34 Explain the function of each layer of the OSI model

The OSI Model provides a structure that helps us to work with networks. The OSI Model 101, consists of seven layers. The services that can be availed of a network depend on the layer with which a device can be associated. A number is associated with every layer. The seven layers are:

- Layer 1: Physical Layer

- Layer 2: Data Link Layer

- Layer 3: Network Layer

- Layer 4: Transport Layer

- Layer 5: Session Layer

- Layer 6: Presentation Layer

- Layer 7: Application Layer

The figure given below illustrates the layers of the OSI model which are shown in the down up manner.

Figure 55: Layers of the OSI Model

The OSI model transports the data from one host to another. A piece of data that is forwarded from a web browser to a server, at the end of the sending device would have to travel down through all the layers and travel up through all the layers at the receiving end.

Figure 56: The course of Data in an OSI Model

While the data travels down the layers, headers are added which is known as encapsulation and removed as it travels down which is known as decapsulation. The figure given below illustrates the processes.

Figure 57: Encapsulation and Decapsulation

As the data travels down the decapsulation is done by the corresponding layer, which had added the information. With every movement of the information, it is sorted and arranged in logical groups of bits. A different term is used to define the process at every layer. The terms are:

Layer Name

Term Used

Layer 1


Layer 2

Packets & Frames

Layer 3

Packets & Datagrams

Layer 4

Packets, Segments & Datagrams

Layer 5


Layer 6


Layer 7

Packets & Messages

Discussing the layers in detail:

Layer 1: The Physical Layer: This layer is used for defining the physical characteristics of the network. The physical characteristics refer to information about the type of connector to be used, the cable pin outs etc. Along with the topology, the course that the data will actually follow while traveling through the network is also determined by this layer. These factors have an impact on the speed of the media and the distance for which a media can be used effectively.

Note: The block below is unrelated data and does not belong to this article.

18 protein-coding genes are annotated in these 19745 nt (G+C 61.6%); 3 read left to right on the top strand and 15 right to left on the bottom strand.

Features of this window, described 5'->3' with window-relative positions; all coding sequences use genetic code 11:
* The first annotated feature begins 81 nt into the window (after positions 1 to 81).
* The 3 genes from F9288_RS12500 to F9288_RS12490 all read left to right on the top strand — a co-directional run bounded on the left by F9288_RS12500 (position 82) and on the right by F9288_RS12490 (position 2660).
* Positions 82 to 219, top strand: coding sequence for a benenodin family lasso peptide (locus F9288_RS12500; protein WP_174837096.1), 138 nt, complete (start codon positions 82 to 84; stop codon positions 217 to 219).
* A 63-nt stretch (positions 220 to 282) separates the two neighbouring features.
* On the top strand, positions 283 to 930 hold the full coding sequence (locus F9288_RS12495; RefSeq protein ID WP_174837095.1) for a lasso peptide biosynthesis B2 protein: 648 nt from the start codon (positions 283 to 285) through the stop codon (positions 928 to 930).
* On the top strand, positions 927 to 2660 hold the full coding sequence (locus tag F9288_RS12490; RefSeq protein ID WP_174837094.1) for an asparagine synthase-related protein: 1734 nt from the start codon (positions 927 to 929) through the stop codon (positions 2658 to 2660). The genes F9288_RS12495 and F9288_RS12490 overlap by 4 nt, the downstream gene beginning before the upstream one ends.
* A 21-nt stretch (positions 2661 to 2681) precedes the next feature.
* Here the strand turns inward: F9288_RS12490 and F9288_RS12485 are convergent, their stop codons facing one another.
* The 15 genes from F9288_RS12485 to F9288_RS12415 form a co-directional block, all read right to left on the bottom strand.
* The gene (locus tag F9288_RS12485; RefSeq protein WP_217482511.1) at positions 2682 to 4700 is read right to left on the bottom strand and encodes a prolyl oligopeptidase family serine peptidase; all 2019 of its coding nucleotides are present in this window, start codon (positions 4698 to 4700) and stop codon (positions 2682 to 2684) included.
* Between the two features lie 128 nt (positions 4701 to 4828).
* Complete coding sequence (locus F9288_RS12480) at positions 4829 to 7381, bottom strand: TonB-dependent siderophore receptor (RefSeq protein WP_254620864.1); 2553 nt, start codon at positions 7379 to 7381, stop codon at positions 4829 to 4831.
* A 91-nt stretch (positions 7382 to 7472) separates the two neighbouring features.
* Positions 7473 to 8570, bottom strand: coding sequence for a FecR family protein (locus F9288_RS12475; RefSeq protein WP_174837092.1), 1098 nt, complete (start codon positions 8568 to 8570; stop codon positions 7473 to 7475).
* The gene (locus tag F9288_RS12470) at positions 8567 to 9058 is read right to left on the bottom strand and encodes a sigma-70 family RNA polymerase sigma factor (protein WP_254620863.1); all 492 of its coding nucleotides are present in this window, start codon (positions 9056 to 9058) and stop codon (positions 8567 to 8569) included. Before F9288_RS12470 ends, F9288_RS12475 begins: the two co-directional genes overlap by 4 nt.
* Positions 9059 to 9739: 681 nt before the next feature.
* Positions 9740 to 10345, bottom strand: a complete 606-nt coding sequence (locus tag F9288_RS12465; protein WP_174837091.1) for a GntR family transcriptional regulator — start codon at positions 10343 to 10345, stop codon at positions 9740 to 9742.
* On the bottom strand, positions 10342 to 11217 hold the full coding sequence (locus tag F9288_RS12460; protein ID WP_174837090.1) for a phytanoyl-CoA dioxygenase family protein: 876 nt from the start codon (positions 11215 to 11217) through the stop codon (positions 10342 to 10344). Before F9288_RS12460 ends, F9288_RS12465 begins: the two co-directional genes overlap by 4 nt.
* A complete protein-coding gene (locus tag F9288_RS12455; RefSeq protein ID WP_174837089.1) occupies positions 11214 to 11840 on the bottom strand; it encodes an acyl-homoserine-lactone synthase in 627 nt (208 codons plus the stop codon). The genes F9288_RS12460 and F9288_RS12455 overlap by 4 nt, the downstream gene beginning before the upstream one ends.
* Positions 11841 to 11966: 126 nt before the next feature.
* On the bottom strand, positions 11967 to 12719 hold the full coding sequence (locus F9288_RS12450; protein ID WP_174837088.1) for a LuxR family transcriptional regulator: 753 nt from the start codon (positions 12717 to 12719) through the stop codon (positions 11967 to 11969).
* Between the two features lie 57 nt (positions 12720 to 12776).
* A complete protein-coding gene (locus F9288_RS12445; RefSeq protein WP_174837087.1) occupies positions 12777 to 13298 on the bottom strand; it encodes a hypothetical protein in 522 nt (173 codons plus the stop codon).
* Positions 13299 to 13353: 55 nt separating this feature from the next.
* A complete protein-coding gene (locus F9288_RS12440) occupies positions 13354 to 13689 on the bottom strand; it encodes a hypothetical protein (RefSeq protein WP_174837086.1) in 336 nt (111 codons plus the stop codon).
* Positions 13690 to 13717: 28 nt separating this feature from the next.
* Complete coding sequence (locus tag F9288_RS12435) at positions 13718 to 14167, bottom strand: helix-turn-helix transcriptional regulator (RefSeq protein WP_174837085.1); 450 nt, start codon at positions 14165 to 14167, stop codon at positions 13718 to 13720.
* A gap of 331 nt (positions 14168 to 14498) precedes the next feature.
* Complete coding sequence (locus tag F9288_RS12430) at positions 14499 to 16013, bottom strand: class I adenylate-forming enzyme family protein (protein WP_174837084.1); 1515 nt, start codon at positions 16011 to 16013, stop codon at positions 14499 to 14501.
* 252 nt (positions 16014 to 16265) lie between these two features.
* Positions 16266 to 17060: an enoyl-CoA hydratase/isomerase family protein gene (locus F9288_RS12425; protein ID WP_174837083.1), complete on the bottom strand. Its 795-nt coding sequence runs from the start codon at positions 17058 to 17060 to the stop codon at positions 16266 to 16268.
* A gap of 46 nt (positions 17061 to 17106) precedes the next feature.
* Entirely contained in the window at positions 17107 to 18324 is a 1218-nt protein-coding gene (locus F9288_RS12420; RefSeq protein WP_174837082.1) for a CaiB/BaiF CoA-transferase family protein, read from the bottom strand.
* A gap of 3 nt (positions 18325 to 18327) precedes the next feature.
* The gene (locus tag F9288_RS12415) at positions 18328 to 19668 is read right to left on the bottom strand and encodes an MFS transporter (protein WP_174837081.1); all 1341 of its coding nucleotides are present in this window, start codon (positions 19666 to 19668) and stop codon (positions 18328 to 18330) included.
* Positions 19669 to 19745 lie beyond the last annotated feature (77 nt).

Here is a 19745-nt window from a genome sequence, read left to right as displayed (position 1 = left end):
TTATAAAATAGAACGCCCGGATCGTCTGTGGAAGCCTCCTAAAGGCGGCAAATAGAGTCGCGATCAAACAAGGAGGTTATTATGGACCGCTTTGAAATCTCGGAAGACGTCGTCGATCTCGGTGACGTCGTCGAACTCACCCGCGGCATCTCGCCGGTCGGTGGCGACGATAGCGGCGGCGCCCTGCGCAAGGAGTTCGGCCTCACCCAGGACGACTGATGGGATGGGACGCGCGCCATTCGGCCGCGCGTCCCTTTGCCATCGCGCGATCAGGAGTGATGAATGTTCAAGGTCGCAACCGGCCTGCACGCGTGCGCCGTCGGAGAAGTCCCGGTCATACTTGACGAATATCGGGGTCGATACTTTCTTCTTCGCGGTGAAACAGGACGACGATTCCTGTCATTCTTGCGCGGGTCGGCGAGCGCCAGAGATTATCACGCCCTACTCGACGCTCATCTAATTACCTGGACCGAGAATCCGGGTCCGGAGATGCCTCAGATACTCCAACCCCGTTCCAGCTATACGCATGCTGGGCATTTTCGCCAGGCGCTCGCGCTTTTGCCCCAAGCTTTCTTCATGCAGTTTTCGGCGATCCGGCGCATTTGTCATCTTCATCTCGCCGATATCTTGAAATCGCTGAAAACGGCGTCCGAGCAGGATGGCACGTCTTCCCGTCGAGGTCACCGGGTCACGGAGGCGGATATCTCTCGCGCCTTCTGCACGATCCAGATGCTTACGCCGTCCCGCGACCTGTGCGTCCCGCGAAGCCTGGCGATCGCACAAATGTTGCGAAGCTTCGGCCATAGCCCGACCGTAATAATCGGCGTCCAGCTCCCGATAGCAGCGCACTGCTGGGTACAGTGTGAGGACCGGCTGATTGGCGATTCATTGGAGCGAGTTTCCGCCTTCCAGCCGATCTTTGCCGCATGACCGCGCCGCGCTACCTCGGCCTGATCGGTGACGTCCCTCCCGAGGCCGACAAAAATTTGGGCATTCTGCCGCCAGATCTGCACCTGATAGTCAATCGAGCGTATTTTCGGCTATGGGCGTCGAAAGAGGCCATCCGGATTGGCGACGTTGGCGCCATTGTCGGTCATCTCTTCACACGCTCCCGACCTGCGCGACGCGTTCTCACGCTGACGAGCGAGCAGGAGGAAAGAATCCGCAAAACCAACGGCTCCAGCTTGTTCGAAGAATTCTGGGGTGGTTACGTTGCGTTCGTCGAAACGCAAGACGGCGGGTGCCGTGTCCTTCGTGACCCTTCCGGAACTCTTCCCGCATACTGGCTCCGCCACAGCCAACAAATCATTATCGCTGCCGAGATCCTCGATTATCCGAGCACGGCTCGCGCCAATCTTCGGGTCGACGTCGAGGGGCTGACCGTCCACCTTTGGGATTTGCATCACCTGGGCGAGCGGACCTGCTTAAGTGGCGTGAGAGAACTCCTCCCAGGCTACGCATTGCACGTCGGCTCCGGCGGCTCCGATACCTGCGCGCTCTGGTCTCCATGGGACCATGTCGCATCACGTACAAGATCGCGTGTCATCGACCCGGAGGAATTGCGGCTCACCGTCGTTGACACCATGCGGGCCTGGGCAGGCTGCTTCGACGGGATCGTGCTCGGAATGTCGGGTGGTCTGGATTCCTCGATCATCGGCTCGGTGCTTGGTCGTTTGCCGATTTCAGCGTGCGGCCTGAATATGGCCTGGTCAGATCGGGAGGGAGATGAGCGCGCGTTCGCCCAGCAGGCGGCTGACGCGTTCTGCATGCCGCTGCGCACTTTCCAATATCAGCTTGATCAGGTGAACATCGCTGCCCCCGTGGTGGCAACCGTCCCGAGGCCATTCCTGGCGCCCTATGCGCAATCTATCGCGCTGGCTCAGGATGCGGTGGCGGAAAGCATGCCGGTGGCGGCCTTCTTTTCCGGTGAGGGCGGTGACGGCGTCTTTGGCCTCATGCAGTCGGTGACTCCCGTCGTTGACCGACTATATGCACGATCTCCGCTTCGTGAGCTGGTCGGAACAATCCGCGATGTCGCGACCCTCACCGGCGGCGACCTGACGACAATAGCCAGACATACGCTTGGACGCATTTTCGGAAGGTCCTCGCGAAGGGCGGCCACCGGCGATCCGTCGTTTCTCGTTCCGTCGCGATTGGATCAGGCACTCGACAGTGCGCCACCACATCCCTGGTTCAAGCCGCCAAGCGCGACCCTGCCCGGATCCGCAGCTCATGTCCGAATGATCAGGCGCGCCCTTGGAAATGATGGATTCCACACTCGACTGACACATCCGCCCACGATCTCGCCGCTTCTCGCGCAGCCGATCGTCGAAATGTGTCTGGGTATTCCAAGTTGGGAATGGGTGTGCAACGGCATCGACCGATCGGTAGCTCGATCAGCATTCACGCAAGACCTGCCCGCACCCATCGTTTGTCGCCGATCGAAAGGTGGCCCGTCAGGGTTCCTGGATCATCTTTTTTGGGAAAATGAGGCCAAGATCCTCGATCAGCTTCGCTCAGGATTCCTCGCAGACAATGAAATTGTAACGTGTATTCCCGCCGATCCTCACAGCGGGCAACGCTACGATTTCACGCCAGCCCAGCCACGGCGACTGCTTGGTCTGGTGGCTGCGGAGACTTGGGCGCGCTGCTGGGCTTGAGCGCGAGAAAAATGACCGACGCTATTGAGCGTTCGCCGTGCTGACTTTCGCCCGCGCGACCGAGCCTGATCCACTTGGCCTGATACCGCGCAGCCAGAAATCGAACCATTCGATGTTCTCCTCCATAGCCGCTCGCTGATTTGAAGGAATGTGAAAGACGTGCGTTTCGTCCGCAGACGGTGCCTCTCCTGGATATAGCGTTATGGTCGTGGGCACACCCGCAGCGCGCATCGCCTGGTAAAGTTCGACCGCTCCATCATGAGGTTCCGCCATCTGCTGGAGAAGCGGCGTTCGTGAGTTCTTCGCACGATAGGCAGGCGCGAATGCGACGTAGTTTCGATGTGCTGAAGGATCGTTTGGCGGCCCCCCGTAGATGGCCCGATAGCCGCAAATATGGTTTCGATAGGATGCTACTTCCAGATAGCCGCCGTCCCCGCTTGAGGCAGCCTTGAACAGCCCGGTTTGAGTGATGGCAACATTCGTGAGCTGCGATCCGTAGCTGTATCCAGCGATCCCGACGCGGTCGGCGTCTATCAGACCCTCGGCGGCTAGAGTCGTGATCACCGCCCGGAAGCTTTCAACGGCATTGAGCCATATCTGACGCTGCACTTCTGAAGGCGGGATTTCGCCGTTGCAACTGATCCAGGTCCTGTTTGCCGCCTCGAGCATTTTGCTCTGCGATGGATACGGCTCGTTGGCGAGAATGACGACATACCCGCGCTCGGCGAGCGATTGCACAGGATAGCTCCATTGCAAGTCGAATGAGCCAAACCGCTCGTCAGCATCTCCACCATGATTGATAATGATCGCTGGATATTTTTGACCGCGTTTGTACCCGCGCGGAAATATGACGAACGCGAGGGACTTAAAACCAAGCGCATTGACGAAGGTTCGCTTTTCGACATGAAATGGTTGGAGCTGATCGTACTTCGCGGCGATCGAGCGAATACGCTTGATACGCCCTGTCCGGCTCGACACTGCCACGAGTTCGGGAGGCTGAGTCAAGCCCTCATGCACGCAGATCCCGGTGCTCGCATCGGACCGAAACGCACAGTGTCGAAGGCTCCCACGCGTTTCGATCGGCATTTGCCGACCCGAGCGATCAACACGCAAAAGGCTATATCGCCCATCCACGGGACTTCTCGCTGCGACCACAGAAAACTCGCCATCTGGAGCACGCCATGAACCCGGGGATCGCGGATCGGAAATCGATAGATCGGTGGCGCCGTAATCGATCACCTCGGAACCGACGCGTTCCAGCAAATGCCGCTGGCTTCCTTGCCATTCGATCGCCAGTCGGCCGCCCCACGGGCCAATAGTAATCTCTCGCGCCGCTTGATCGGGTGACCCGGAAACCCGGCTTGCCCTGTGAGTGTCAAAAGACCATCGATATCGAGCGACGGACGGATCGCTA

There are standards that can be even partially defined at the level of this layer. An example of a partially defined standard is the IEEE 802.3 Ethernet standard. Certain standards overlap over more than a single layer of the model.

Layer 2: The Data-Link Layer: The layer that sends the data or transmission to the physical layer is the data link layer. This layer performs checks and error detections on the data. It also ensures that the data sent and the data received is the same. The layer can be divided into two sub layers. The sub layers are:

- Logical Link Layer: The IEEE 802.2 standard defines this sub layer. This layer is responsible for controlling access to the media. The single network link is allowed to be used by multiple high level protocols. o Media Access Control: The MAC addresses are defined at the level of this sub layer. Access to the network media is managed by this sub layer.

Layer 3: The Network Layer: The responsibility of this layer is to equip the network with a mechanism that the data can move between two networks. It does prescribe the procedure of moving the data rather it concentrates on ensuring the mechanism for that purpose. It defines the network address and discovers the best route. The protocols followed at this layer are:

- IPX: This is a part of Novell's IPX/SPX protocol suite. It transmits the data using a connectionless transport mechanism.